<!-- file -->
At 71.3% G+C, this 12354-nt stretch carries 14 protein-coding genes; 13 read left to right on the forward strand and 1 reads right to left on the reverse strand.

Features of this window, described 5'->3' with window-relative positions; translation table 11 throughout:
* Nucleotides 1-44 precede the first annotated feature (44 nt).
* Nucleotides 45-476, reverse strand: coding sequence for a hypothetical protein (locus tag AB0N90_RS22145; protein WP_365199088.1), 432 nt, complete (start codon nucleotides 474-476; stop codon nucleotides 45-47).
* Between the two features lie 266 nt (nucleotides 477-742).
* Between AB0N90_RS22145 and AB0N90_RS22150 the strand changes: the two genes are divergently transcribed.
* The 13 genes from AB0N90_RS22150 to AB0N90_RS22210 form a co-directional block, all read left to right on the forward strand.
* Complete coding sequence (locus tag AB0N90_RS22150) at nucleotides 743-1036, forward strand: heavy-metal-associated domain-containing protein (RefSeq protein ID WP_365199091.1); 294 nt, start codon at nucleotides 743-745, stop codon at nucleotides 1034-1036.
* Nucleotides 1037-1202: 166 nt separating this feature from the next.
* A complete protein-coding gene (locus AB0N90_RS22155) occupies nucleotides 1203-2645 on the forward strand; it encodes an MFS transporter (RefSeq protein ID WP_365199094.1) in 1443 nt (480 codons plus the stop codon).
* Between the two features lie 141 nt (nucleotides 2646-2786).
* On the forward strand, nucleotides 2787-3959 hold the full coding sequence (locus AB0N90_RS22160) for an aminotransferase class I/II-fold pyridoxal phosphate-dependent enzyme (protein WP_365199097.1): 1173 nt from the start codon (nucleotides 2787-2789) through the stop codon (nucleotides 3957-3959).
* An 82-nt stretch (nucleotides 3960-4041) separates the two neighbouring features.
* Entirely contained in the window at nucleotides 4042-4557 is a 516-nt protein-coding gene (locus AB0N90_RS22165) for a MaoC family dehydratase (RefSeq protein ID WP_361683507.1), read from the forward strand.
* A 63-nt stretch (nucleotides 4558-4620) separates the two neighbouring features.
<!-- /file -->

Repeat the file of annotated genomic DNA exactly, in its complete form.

At 71.3% G+C, this 12354-nt stretch carries 14 protein-coding genes; 13 read left to right on the forward strand and 1 reads right to left on the reverse strand.

Features of this window, described 5'->3' with window-relative positions; translation table 11 throughout:
* Nucleotides 1-44 precede the first annotated feature (44 nt).
* Nucleotides 45-476, reverse strand: coding sequence for a hypothetical protein (locus tag AB0N90_RS22145; protein WP_365199088.1), 432 nt, complete (start codon nucleotides 474-476; stop codon nucleotides 45-47).
* Between the two features lie 266 nt (nucleotides 477-742).
* Between AB0N90_RS22145 and AB0N90_RS22150 the strand changes: the two genes are divergently transcribed.
* The 13 genes from AB0N90_RS22150 to AB0N90_RS22210 form a co-directional block, all read left to right on the forward strand.
* Complete coding sequence (locus tag AB0N90_RS22150) at nucleotides 743-1036, forward strand: heavy-metal-associated domain-containing protein (RefSeq protein ID WP_365199091.1); 294 nt, start codon at nucleotides 743-745, stop codon at nucleotides 1034-1036.
* Nucleotides 1037-1202: 166 nt separating this feature from the next.
* A complete protein-coding gene (locus AB0N90_RS22155) occupies nucleotides 1203-2645 on the forward strand; it encodes an MFS transporter (RefSeq protein ID WP_365199094.1) in 1443 nt (480 codons plus the stop codon).
* Between the two features lie 141 nt (nucleotides 2646-2786).
* On the forward strand, nucleotides 2787-3959 hold the full coding sequence (locus AB0N90_RS22160) for an aminotransferase class I/II-fold pyridoxal phosphate-dependent enzyme (protein WP_365199097.1): 1173 nt from the start codon (nucleotides 2787-2789) through the stop codon (nucleotides 3957-3959).
* An 82-nt stretch (nucleotides 3960-4041) separates the two neighbouring features.
* Entirely contained in the window at nucleotides 4042-4557 is a 516-nt protein-coding gene (locus AB0N90_RS22165) for a MaoC family dehydratase (RefSeq protein ID WP_361683507.1), read from the forward strand.
* A 63-nt stretch (nucleotides 4558-4620) separates the two neighbouring features.